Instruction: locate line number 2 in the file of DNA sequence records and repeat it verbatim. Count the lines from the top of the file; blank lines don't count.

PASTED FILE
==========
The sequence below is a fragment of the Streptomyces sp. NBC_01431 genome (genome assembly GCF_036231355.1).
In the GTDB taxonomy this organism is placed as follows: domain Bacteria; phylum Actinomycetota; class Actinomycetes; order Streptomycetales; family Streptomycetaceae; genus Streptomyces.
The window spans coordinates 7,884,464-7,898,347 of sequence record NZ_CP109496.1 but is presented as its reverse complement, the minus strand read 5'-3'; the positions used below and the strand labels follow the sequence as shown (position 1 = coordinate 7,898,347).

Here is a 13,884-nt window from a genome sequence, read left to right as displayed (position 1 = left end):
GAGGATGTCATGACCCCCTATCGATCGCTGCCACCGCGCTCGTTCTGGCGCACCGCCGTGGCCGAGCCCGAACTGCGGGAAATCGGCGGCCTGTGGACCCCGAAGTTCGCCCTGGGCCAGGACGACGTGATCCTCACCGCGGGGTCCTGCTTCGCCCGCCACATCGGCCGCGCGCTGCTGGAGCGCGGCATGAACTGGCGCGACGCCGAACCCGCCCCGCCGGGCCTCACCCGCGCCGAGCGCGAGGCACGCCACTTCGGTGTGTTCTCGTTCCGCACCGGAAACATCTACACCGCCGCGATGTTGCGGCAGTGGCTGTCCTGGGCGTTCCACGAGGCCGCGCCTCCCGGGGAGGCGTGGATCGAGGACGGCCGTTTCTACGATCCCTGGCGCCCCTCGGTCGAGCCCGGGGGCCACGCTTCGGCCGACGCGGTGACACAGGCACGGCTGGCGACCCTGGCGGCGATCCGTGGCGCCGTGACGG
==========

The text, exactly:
In the GTDB taxonomy this organism is placed as follows: domain Bacteria; phylum Actinomycetota; class Actinomycetes; order Streptomycetales; family Streptomycetaceae; genus Streptomyces.